The goal of this project is to develop platform technology that measures how the epigenome influences transcription factor binding and gene activation at a controlled promoter sequence as the chromosome location is varied. This platform is built around the idea that the value of the existing yeast deletion libraries (Yeast Knock Outs, YKO) can be used for position-effect experiments to measure epigenetic regulation on a genome- wide scale. The availability of thousands of isogenic strains, each of which differs only in the position of a single gene cassette at a distinct chromosomal locus, provides a controlled genetic marker that can be assayed to understand how epigenetic features at different positions influence transcription. YKO libraries will be used in conjunction with molecular barcode microarrays, ChIP-chip, and pooled transformation technologies to measure position effects on transcription factor binding, gene expression, and homologous recombination. The NIH has previously funded each of these individual technologies for functional genomics research. Here, we propose to give them new value by leveraging them for epigenetic studies. Three technologies are proposed: 1) A molecular barcode immunoprecipitation on microchip (BIP-chip) assay that measures genome-wide position effects on binding between a DNA-binding protein and a controlled promoter sequence. Development will involve combining elements of traditional and histone ChIP-chip with elements of quantitative barcode microarrays. 2) Quantitative RT-PCR of the expression level of the kanMX gene as its chromosomal location is varied. Reverse transcription and quantitative PCR will be used to quantify the expression level of kanMX in individual yeast strains in the YKO library covering all of yeast chromosome I. 3) En masse integrative transformation of custom promoter sequences into pooled yeast cultures. Methods for performing pooled transformations developed for diploid-based Synthetic Lethal Analysis by Microarray (dSLAM) will be adapted to investigate position effects on homologous recombination and to enable the use of BIP-chip for evaluating epigenetic effects on any transcription factor (TF). Together, the development of these technologies will enable future research to directly measure the effects of epigenetic regulation on DNA binding and gene activation for any TF-promoter combination of interest.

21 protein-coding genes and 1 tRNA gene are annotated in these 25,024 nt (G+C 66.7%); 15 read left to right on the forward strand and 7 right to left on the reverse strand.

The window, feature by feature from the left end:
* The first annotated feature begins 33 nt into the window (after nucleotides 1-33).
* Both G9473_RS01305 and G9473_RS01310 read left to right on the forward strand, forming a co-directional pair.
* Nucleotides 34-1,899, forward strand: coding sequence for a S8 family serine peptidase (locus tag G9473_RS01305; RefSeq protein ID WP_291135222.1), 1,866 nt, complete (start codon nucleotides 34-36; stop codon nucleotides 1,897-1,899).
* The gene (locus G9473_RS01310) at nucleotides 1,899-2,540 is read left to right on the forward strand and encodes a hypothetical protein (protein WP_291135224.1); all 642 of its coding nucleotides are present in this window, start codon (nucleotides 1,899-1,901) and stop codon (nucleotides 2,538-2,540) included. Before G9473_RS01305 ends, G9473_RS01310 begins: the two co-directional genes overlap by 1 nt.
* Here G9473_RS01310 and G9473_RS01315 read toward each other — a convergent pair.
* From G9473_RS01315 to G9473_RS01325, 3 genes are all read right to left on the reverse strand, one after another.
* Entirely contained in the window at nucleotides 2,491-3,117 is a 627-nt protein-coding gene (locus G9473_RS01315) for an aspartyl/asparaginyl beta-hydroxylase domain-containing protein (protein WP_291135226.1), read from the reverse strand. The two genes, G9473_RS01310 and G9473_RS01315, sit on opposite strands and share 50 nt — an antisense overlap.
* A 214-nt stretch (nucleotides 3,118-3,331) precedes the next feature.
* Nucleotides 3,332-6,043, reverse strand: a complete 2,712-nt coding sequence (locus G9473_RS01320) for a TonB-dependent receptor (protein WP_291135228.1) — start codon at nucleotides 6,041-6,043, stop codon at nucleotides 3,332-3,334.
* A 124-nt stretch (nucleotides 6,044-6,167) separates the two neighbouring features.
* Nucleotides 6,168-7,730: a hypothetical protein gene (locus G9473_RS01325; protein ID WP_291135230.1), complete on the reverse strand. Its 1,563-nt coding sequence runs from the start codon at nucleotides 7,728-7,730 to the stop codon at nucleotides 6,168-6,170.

Epigenetics contribute to critical cellular functions and pathologies ranging from gene silencing and DNA repair to tissue-specific gene expression, cell differentiation, carcinogenesis, and aging. Throughout development, differentiating cells accumulate epigenetic instructions that ultimately determine fully differentiated patterns of expression. Many developmental syndromes, and specific disease phenotypes, including cancer, stem from fundamental epigenetic changes that inactivate critical genes or activate disruptive genes. Identifying disease- causing epigenetic changes and finding ways to mitigate, alter, or reverse deleterious ones will be the subject of biomedical research for the foreseeable future. Combining reference epigenome maps with TF-epigenome interaction measurements, as proposed in this study, will enable researchers to specifically pinpoint epigenetic changes that induce altered TF binding behavior and contribute to developmental defects and disease.
|Chen, Menzies; Licon, Katherine; Otsuka, Rei et al. (2013) Decoupling epigenetic and genetic effects through systematic analysis of gene position. Cell Rep 3:128-37|